When Albion Rovers take to the field against Celtic on Sunday afternoon in their Scottish Cup fourth-round tie, it will be two sides from the opposite end of the footballing spectrum meeting.
The storied Scottish champions were playing in the Champions League eight weeks ago, pitting themselves against the likes of Barcelona and Manchester City, against whom they twice drew. Countless honours lie in the Parkhead side’s trophy room, including the 1967 European Cup, and they have the capability of drawing crowds of over 60,000.
Rovers, who play in Coatbridge, a town less than 10 miles from the big-city lights of their opponents, consider it a good gate if they attract over 600 to their tumbledown Cliftonhill ground. But they are a proud club - and one made prouder by the achievements of manager Darren Young, who has guided them to the relative heights of the Scottish third tier, where they continue to defy expectations.
And in reaching the fourth round of the cup, eliminating higher-ranked Queen of the South in the process, they have certainly achieved that.
While they remain ambitious, there is also a realism about their prospects when they take to the field at Airdrie’s New Broomfield ground, which offers better facilities and a greater capacity than their home field.
“For some of the players it will be a once-in-a-lifetime experience so you want them to take as much of the day in and not let it pass them by. In terms of the game, you only improve by playing against the best teams and individuals you possibly can, so regardless of the result the players will learn a lot and improve because of this experience,” first-team coach Antony McMinn explained.
Indeed, the management team is a unique blend. McMinn came through a coaching pathway from youth and amateur football into the senior game after knee problems put an end to his hopes of playing, while assistant manager Billy Stark (pictured below) is replete with experience on the Scottish club scene, at one time occupying the same role at Celtic and even leading Scotland Under-21 for a period. The trio is spearheaded by the ambitious Young, who is currently in his first senior managerial role.
“It works because of our desire to succeed, our communication and hard work - we challenge each other. Darren encourages us all to have an input but ultimately the final decisions are his and we all respect that. We all want to be the best we possibly can be and to create a lasting legacy at the club. Even on Saturday we were out looking at our league opponents, not just focusing on the Celtic game,” McMinn said.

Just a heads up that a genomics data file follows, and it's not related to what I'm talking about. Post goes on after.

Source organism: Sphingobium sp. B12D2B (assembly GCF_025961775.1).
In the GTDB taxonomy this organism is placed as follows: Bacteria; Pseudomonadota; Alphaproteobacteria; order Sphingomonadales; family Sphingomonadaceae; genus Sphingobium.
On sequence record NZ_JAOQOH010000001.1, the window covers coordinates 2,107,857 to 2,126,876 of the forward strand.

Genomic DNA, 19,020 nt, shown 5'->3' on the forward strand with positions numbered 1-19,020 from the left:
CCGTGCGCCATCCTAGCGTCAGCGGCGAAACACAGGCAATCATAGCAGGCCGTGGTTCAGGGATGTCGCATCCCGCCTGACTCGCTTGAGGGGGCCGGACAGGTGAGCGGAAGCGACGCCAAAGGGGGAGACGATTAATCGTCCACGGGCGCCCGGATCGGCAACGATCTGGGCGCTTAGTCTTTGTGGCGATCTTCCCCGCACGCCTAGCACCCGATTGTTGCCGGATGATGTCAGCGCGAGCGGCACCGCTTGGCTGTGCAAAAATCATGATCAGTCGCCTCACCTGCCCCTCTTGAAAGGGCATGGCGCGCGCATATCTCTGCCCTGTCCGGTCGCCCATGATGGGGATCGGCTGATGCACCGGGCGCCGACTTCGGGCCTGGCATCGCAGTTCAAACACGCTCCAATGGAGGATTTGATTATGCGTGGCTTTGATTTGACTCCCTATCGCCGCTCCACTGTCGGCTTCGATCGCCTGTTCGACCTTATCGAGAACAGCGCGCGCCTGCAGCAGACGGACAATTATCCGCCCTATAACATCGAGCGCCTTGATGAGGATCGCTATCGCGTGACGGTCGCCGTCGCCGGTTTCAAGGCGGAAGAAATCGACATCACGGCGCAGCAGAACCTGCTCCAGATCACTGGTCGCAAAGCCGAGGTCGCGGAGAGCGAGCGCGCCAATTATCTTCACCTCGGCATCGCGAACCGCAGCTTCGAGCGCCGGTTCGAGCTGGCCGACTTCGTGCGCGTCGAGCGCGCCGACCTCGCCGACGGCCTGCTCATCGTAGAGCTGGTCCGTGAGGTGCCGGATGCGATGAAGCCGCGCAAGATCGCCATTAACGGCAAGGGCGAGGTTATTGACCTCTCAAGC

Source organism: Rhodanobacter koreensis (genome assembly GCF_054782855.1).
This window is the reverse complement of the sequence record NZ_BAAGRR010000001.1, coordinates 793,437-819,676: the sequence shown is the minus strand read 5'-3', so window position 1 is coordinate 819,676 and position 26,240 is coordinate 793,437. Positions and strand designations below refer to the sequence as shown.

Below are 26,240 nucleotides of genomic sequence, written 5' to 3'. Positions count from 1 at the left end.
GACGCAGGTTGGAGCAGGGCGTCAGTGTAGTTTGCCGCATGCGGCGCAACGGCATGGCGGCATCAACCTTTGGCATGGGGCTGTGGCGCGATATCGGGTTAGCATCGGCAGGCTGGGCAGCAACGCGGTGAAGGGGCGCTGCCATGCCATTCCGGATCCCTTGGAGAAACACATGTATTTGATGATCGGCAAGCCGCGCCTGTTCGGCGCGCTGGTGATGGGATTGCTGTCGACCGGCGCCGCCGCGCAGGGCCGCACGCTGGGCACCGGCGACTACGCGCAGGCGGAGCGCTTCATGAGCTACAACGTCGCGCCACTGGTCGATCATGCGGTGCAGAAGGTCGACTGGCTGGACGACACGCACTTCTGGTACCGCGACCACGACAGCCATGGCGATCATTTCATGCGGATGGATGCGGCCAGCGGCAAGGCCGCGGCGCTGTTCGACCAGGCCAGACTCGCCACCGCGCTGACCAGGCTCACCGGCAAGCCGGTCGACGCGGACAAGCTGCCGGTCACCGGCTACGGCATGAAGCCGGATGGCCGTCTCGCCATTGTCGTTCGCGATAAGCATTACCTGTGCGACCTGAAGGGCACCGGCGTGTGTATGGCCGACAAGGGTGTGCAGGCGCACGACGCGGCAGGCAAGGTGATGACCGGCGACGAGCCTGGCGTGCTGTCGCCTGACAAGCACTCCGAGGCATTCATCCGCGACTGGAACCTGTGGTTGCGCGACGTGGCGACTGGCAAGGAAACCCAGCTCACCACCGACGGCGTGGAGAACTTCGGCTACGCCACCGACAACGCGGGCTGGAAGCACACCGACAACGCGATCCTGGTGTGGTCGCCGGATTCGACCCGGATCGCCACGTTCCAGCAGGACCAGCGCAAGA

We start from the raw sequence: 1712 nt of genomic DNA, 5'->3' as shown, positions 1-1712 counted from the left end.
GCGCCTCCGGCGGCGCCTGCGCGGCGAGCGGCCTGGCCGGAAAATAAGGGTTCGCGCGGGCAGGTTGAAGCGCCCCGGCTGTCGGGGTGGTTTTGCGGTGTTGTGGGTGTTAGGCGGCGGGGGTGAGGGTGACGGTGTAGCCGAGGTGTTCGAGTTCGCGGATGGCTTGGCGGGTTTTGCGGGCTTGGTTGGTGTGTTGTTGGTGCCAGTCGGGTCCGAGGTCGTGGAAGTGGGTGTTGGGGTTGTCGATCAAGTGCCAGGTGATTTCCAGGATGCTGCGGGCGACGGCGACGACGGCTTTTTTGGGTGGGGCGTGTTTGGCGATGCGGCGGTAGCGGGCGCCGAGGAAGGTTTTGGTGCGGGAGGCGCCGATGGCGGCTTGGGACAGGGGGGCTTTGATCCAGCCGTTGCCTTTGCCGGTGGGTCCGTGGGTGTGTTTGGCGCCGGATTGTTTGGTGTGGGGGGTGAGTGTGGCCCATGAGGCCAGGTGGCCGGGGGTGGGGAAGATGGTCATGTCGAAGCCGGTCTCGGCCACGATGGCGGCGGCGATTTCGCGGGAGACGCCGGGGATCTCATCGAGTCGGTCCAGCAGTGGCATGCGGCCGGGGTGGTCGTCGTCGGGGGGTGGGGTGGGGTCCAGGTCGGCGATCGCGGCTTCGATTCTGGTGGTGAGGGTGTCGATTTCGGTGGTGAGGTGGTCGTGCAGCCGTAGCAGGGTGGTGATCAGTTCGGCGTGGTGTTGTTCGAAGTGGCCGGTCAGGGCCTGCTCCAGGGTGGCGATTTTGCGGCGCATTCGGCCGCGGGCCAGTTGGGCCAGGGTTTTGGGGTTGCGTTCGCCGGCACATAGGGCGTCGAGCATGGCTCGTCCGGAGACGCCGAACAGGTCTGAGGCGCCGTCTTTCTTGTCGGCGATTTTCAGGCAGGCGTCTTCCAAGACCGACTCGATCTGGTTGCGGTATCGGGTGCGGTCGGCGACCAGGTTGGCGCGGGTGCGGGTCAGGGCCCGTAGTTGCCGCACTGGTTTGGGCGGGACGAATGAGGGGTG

For the 30-year-old coach, though, the achievements of Celtic boss Brendan Rodgers are something he particularly wishes to emulate – and not just because of his lifelong support of the Parkhead side.
“Hopefully we get a chance to speak to him and the rest of the staff after the game. I look at how he has progressed through youth football and where he is now, and to be honest it is pretty inspiring as I am on a similar journey. If it takes me to half the places Brendan has been I will have had a good career,” he said.
“It was just a hobby that has developed into a job. I have been very fortunate that people have believed in me and supported me throughout it. From [amateur side] Riverside to Alloa Athletic, Dundee United and Darren taking me to Albion Rovers. I am also lucky that my girlfriend is understanding – I’m never back before 10pm at night.”
The desire for Rovers, indeed, goes further than just to compete against Celtic – it is to go into the heart of the community and provide a link between the town and, what they hope to be, the best part-time team in Scotland.
“The club has progressed tremendously on and off the field since we arrived three years ago. We have a group of players and staff who buy into everything Darren has put in place and this has been reflected in us setting benchmarks, like winning League Two, our highest finish in a long time and our first league win away to local rivals Airdrie in 70 years,” McMinn continued.
“The board and Darren have allowed me to look at setting up a unique pathway from our community teams straight to our development squad, which is headed up by Brian Kerr, and into the first team. This goes against what most teams do as we just play in local leagues instead of the pro-youth pathway. We are seeing this bearing fruits already, with six players who have come through this being included in the match day squad to face Celtic.
“In terms of off the pitch the club have allowed me to establish a community initiative and we are now involved in all the schools in Coatbridge, as well as running community teams and holiday classes. This will be further progressed as we are launching Rovers in the Community, which is a registered charity in which we aim to ‘Inspire Coatbridge’. Something the players will hope to do with a good performance against Celtic.
“On the field our goal is to become the best part-time side in Scotland. There is no point playing if you don’t want to be the best.
“Off the field, the club will aim to have a really influence in the community and be a force for good in the area.”
And what if Rovers were to cause the ultimate upset?
“I can’t see any of the Celtic supporters’ busses I have travelled on for years giving me any tickets in the future. But that would be a small price to pay!” McMinn admitted.